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Unformatted text preview: Verbal, mathematical, and logical statements which are purely rhetorical and are not necessarily true are of little use other than as the raw beginnings of research. They are dangerous because many people uncritically believe them without first proving them. Descriptions of this type may or may not be accurate. For example, just because it is physically possible for someone to say, or even to believe that 2 + 2 = 5, does not mean that if you make a pile of two objects, then add two objects, you will then have five objects. Explanations of this type are based on verbal proliferation, rhetorical sharpening, and appeals to emotion and common sense. Various observers often disagree. These types of statements have a very poor track record because they can allow permanent self-deception. When one purely rhetorical observer cannot agree with another purely rhetorical observer, there is no method to...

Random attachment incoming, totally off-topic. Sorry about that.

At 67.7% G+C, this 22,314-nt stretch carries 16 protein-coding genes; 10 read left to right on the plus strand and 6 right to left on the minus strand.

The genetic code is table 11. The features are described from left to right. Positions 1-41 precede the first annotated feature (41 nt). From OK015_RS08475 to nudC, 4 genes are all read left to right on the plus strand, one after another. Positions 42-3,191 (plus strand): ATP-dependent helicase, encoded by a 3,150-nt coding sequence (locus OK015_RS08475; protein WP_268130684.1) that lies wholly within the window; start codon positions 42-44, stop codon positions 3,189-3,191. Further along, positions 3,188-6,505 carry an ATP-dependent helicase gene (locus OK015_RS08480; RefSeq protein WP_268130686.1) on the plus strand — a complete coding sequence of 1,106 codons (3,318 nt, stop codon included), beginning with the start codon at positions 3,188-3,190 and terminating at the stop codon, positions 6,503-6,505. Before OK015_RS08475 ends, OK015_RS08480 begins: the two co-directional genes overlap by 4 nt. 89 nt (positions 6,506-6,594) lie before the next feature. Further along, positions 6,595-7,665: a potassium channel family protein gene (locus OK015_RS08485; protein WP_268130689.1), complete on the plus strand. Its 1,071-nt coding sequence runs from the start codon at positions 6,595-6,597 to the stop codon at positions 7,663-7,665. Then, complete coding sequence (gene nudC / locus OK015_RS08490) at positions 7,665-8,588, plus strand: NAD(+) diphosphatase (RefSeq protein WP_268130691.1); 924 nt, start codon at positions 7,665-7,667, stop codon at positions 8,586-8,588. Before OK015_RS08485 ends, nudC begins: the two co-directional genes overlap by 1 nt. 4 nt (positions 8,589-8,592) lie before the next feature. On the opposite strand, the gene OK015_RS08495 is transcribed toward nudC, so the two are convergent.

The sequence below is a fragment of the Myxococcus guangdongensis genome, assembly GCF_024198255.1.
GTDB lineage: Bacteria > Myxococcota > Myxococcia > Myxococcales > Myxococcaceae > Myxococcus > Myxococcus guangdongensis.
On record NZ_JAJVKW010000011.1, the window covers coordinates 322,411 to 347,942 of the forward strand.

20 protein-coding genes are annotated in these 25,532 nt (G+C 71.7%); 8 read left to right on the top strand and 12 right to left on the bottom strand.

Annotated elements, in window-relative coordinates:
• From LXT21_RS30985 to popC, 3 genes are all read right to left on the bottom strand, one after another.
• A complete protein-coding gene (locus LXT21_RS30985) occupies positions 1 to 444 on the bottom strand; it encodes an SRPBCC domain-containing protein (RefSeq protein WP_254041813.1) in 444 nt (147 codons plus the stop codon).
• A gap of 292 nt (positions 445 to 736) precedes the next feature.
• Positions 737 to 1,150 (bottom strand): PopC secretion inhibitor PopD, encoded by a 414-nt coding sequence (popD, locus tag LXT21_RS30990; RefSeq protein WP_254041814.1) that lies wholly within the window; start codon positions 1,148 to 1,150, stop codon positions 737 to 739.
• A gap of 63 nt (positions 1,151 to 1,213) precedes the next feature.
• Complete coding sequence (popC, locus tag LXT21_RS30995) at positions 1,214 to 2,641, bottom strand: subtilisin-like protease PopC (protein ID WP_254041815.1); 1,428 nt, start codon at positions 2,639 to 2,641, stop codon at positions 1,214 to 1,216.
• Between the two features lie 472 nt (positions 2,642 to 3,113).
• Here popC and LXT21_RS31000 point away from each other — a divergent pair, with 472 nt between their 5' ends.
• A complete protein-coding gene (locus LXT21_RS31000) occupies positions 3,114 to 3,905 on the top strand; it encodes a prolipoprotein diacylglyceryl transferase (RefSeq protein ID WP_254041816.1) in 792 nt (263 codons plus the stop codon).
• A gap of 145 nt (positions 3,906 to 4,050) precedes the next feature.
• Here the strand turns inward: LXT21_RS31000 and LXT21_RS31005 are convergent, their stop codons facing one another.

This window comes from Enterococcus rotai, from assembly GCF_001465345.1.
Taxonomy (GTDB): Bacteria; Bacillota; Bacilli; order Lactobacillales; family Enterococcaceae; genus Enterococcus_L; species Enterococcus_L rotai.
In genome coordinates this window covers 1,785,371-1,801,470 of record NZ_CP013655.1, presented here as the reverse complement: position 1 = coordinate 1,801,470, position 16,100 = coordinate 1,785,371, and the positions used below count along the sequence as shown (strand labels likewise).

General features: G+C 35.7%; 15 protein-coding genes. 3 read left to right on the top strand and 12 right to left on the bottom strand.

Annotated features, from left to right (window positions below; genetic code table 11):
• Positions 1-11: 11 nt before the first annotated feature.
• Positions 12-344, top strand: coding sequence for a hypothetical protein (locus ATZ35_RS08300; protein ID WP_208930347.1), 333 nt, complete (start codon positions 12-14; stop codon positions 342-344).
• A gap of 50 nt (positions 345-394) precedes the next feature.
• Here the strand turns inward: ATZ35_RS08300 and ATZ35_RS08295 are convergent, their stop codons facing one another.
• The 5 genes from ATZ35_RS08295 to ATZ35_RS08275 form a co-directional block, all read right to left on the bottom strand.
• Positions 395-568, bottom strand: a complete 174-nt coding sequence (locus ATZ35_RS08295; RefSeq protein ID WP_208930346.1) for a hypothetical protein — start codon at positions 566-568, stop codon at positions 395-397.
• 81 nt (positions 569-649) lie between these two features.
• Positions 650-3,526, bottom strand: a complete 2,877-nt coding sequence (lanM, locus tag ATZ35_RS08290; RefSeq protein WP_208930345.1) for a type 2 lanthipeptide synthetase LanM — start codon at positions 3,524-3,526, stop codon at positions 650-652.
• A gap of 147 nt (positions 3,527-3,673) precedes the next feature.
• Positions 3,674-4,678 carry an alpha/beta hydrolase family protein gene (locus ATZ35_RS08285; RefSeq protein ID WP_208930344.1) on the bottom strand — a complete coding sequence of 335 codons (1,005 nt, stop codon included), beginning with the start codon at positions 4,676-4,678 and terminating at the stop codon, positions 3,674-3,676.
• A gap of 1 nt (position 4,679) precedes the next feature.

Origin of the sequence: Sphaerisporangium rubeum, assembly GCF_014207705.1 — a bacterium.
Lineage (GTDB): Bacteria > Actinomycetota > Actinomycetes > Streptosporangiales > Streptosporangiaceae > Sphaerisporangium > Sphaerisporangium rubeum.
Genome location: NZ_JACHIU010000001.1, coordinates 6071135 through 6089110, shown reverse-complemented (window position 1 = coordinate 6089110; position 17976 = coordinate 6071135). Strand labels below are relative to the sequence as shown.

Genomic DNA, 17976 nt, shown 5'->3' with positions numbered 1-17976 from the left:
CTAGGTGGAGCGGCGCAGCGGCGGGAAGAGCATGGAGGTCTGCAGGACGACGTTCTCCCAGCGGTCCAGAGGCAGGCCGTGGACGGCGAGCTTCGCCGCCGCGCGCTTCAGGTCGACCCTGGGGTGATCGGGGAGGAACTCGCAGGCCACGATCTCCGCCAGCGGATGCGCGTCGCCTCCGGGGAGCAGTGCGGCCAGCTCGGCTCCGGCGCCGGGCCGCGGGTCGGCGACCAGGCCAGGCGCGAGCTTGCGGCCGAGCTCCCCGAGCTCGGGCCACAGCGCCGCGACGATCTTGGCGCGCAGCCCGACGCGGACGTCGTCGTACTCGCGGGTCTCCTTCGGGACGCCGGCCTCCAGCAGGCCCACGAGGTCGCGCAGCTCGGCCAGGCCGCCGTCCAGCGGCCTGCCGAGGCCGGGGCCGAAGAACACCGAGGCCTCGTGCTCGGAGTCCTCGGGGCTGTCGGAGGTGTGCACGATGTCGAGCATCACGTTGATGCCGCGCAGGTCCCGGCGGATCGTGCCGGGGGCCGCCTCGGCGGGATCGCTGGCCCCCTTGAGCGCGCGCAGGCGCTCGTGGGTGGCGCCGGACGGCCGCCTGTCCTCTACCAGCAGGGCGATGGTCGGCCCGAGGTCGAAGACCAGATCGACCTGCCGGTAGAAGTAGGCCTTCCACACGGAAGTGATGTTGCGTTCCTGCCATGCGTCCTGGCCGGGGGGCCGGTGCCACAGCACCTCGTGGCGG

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This note was uploaded on 11/09/2011 for the course PSY PSY2012 taught by Professor Scheff during the Fall '09 term at Broward College.
- Fall '09